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The United States and Its Unafraid Ally, Bahrain

Simran Sachdev on September 19, 2014

Maryam al-Khawaja

It is welcome news that human rights defender Maryam al-Khawaja was released from detention in Bahrain yesterday. She was arrested at the Bahrain International Airport on August 30, en route to see her ailing father, who is serving a life sentence in prison and is currently on a hunger strike. Despite her release, the charges against her of assaulting a female officer and a policewoman at the airport remain in place – charges the Bahraini government hopes will silence her voice and prevent further unwanted attention on the dire human rights situation in the country.

Maryam participated in the anti-government protests in 2011, which called for greater freedom and equality for the majority Shia population in the country. I had the honor of meeting Maryam a few months ago when she was in New York. Her passion for human rights and justice is ever-more present in person. Coming from a family of activists, Maryam has been the victim of harassment and death threats for her important work in promoting accountability and justice. Having stood up against oppression on the frontlines of protests, she serves as an inspiration to many of us working on human rights issues around the world.

The United States, a long-time ally of the al-Khalifa regime currently governing Bahrain, is in a unique position to pressure the country to change its policies. The United States must take concrete action to condemn the Bahraini regime for its ongoing human rights violations, such as the persecution of activists, and urge it to prioritize human rights and engage in a dialogue with the opposition. The United States has recently experienced some tension with its ally, with the expulsion of U.S. Assistant Secretary of State Tom Malinowski and the denial of entry to U.S. Representative James McGovern, but it has not yet taken any real steps against the government of Bahrain. Continued inaction by the U.S. government leaves the regime under the impression that the world will stand by and allow for impunity regardless of its egregious violations of human rights.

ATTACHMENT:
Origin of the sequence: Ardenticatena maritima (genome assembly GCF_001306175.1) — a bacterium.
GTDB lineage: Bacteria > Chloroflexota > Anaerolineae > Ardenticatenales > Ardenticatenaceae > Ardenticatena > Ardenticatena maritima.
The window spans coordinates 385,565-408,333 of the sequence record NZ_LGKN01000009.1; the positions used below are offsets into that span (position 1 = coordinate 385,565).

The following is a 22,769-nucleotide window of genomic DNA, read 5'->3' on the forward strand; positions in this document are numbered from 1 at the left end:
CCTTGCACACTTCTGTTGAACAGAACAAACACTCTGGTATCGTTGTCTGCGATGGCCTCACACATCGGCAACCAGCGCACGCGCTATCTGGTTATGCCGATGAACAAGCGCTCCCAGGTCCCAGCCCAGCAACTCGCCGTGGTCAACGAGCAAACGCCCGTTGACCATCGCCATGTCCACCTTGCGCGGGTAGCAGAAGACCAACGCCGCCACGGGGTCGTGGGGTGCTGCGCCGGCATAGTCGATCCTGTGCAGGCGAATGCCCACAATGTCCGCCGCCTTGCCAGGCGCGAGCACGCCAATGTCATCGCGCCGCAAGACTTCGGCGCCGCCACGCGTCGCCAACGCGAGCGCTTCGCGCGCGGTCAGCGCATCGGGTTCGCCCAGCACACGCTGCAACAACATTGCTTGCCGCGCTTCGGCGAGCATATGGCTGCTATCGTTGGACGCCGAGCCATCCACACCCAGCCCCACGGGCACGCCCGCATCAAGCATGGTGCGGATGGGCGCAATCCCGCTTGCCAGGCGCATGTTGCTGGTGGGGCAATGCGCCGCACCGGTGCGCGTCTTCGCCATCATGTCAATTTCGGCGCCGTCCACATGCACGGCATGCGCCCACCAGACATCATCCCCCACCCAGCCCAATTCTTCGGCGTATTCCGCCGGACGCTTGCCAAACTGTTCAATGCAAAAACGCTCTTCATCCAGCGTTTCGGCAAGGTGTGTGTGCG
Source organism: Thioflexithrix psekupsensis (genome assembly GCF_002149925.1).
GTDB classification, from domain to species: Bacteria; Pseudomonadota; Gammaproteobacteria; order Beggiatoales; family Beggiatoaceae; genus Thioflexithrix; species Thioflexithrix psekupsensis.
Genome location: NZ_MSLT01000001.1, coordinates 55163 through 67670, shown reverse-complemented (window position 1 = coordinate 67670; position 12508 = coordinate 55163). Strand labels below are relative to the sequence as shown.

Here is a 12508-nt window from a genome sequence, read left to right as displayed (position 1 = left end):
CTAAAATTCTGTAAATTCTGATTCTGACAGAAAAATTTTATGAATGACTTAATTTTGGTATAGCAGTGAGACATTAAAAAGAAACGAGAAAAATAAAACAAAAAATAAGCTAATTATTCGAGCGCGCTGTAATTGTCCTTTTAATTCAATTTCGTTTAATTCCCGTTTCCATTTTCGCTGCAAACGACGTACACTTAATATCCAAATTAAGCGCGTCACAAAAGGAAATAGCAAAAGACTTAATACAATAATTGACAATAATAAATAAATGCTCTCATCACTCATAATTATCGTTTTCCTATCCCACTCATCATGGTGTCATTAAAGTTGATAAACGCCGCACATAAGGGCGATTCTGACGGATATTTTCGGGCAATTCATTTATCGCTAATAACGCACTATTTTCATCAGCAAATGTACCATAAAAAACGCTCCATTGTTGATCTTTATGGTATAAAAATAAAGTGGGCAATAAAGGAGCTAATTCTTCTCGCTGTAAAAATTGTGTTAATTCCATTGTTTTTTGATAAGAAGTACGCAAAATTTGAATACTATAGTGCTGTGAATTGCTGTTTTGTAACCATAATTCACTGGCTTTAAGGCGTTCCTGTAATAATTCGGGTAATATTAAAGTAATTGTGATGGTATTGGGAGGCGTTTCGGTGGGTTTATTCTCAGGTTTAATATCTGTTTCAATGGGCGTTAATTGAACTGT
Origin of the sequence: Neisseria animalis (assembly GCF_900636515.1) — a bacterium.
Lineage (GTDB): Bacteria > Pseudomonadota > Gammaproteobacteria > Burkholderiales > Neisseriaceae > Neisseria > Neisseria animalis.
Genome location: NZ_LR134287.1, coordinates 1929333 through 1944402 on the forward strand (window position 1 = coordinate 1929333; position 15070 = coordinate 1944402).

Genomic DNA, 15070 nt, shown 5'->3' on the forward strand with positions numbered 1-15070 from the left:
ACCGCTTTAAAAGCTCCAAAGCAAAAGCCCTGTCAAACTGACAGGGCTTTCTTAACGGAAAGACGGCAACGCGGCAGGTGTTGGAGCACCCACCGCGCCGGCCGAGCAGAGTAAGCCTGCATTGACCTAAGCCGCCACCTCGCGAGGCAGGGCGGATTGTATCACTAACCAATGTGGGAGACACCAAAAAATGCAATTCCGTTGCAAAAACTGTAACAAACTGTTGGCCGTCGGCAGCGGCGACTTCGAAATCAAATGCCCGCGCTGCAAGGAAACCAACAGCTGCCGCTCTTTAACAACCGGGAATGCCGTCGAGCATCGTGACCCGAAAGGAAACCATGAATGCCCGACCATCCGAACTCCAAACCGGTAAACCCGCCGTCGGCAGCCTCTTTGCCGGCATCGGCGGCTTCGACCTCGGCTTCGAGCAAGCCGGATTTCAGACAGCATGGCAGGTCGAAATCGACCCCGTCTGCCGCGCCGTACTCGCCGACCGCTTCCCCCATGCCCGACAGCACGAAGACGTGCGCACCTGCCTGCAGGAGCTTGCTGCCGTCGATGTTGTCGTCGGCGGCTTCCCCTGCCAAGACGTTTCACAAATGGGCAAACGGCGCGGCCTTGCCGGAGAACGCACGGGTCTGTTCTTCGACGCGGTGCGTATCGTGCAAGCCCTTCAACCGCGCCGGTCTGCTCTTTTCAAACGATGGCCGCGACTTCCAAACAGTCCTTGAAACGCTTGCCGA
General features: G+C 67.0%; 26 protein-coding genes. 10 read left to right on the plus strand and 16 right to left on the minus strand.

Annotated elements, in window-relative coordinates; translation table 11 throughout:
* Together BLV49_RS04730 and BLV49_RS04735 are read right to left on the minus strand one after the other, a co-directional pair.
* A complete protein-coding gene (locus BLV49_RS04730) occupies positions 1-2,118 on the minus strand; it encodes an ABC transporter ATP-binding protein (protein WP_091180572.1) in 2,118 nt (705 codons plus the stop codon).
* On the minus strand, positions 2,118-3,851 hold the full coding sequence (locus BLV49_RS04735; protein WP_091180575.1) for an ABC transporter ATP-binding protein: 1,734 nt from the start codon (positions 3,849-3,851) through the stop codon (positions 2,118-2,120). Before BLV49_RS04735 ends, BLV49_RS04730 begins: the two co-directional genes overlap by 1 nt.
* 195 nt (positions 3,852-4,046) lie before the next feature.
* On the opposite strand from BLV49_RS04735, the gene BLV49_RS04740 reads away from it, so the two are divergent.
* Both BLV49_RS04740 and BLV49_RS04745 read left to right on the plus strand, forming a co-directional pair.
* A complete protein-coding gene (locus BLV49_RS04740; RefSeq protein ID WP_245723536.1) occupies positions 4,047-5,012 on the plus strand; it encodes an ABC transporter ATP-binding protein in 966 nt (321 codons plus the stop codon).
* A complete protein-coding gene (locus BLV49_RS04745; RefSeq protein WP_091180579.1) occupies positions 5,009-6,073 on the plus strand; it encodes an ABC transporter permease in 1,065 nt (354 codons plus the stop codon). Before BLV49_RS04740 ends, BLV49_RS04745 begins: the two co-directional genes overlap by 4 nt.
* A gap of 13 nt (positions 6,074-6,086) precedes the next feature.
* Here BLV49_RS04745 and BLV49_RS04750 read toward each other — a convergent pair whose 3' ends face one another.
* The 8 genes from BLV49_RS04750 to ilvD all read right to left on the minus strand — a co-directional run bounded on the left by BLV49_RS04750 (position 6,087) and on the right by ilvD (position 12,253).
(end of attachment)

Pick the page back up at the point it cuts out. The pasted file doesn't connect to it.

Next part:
Unfortunately, the detention of and charges against Maryam are just the latest in a pattern of human rights abuses committed by the Bahraini government. Physicians for Human Rights (PHR) has been documenting widespread government abuses since 2011 when the anti-regime protests originally began. As illustrated in this PHR report, the government of Bahrain indiscriminately used tear gas as a weapon, resulting in the maiming, blinding, and, at times, killing of protesters.

As the stories from doctors who have been persecuted in Bahrain illustrate, the regime has also flagrantly violated the principle of medical neutrality – which allows medical workers to provide unbiased care – in its persecution of health care workers, who were simply abiding by their professional and ethical duties of providing health care without discrimination. The government has continually suppressed dissenting voices and anyone that assists those unaligned with the current regime. The government also militarized the health care system and obstructed access to medical care.

Maryam’s own father, Abdulhadi al-Khawaja, has suffered immensely at the hands of the regime. Having taken part in anti-government protests, he received a life sentence after his arrest in April 2011. The Bahrain Center for Human Rights cites an unfair trial and says that he has been tortured during his detention.

In the lead up to Maryam’s trial next month, the U.S. government should take this opportunity to pressure the Bahraini regime to drop the charges against her and stop the targeting of human rights activists and health professionals. To facilitate concrete change in a country plagued by rights violations, the United States should urge Bahrain to engage in genuine negotiations with the opposition. Persistent oppression of Bahrain’s population will only lead to additional unrest and upheaval, and as we have seen in Syria and Iraq, repeated crackdowns on a population can be catastrophic.

If the United States wants to be taken seriously in the Middle East, it cannot continue to pick and choose which country leaders it urges to support human rights. The U.S. government must push for rights to be respected across the region, and not turn a blind eye when it is convenient and advantageous to its interests.



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